Time to ReAlarm

Mt Druitt - St Mary's Standard (East) - - TRADES & SERVICES - Janita Singh

THERE is no doubt a work­ing smoke alarm saves lives.

More than half of fa­tal home fires are at prop­er­ties with­out a work­ing smoke alarm, ac­cord­ing to Fire & Res­cue NSW fig­ures.

As part of its re­cent ReAlarm cam­paign, home­own­ers are en­cour­aged to not only change bat­ter­ies and check if a smoke alarm works, but also re­place any unit more than 10 years old.

Fire & Res­cue NSW is urg­ing res­i­dents to re­place all out­dated smoke alarms with the lat­est pho­to­elec­tric alarms.

It’s been 10 years since NSW manda­tory smoke alarm passed.

Fire & Res­cue NSW Com­mis­sioner Greg Mullins says the start of day­light sav­ings is an ideal time to check your smoke alarms.

Mullins says home­own­ers should not for­get that it is a le­gal re­quire­ment in NSW for ev­ery home to have at least one work­ing smoke alarm.

Fire & Res­cue NSW also rec­om­mends in­stalling smoke alarms in all rooms where peo­ple sleep and in hall­ways lead­ing to sleep­ing ar­eas.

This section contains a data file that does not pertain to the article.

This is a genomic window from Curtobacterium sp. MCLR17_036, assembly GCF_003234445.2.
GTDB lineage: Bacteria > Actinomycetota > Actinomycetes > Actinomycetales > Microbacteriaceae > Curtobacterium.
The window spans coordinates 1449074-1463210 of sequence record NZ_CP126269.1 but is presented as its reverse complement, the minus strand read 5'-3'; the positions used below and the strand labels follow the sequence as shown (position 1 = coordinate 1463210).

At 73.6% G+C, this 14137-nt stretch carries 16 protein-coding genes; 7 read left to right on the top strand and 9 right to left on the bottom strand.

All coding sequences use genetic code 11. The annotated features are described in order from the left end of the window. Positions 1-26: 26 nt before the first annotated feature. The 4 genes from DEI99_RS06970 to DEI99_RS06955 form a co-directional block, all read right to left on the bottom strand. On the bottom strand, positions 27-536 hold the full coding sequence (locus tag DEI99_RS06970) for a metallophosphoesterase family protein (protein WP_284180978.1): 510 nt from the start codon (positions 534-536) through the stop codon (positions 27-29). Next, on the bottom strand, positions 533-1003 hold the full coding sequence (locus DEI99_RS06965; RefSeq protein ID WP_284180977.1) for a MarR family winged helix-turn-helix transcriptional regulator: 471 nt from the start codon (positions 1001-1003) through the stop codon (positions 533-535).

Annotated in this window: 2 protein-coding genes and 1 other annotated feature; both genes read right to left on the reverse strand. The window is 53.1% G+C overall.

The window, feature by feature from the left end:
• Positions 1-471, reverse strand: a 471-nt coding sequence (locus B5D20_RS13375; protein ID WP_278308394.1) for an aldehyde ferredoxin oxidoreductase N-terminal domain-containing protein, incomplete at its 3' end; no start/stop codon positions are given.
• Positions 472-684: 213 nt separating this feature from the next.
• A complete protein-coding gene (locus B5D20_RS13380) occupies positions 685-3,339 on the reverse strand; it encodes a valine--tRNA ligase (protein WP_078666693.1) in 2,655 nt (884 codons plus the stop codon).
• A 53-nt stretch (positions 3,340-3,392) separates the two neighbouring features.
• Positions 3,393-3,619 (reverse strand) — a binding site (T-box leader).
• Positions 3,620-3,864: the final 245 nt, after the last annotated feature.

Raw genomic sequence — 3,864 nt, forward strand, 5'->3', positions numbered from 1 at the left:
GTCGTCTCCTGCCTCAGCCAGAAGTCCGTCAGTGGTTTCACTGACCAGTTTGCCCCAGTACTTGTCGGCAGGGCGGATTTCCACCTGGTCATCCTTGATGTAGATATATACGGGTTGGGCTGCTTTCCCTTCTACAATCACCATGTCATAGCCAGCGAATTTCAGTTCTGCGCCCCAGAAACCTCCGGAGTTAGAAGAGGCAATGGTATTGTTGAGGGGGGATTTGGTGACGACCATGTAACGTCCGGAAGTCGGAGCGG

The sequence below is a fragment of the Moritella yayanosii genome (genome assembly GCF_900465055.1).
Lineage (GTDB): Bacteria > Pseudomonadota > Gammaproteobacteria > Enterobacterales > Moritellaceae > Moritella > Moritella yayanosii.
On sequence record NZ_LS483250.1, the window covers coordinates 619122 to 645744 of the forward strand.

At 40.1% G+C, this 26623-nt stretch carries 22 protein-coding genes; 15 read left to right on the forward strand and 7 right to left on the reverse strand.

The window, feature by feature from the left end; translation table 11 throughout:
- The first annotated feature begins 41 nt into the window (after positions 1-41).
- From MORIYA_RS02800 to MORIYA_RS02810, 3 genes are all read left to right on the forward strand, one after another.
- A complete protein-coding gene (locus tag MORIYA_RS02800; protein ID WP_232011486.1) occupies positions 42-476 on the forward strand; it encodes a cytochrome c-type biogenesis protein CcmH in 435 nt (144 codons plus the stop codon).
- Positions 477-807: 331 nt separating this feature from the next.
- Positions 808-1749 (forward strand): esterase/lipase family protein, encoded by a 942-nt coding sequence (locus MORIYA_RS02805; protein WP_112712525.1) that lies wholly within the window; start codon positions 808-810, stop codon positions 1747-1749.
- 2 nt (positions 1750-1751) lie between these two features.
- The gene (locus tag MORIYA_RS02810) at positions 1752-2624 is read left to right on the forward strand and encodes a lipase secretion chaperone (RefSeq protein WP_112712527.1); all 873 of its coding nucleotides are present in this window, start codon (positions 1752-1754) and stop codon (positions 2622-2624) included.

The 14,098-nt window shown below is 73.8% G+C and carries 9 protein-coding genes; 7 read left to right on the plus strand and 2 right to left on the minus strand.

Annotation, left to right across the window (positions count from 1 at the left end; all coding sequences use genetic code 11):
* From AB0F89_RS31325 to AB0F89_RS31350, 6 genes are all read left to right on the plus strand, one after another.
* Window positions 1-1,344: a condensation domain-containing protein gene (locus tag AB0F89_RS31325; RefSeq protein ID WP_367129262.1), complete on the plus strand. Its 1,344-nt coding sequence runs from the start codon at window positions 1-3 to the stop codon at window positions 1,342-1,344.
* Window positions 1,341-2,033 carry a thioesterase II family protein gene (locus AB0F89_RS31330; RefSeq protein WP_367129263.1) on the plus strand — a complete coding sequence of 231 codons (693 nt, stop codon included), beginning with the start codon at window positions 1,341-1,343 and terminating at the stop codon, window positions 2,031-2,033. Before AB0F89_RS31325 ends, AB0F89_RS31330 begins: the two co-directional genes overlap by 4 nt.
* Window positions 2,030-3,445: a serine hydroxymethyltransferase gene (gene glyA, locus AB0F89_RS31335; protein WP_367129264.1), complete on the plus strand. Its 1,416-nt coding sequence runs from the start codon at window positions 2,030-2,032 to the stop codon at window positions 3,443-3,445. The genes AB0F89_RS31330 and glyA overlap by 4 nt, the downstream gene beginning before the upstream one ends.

Su­per­in­ten­dent Michael Olleren­shaw from Fire & Res­cue NSW says a fire can take hold in just three min- leg­is­la­tion was utes, filling your home with deadly smoke.

“And a work­ing smoke alarm gives you vi­tal sec­onds to get out be­fore you’re over­come with smoke,” he says.

“You’re twice as likely to die in a home fire if you don’t have a work­ing smoke alarm.

“When you are asleep, you won’t smell smoke from a fire. The ma­jor­ity of these deadly fires oc­cur be­tween mid­night and 6am (when peo­ple are usu­ally asleep).

“Stay out of harm, re­place your smoke alarms and ReAlarm your home against fire,” Olleren­shaw adds. For de­tails see: fire.nsw.gov.au

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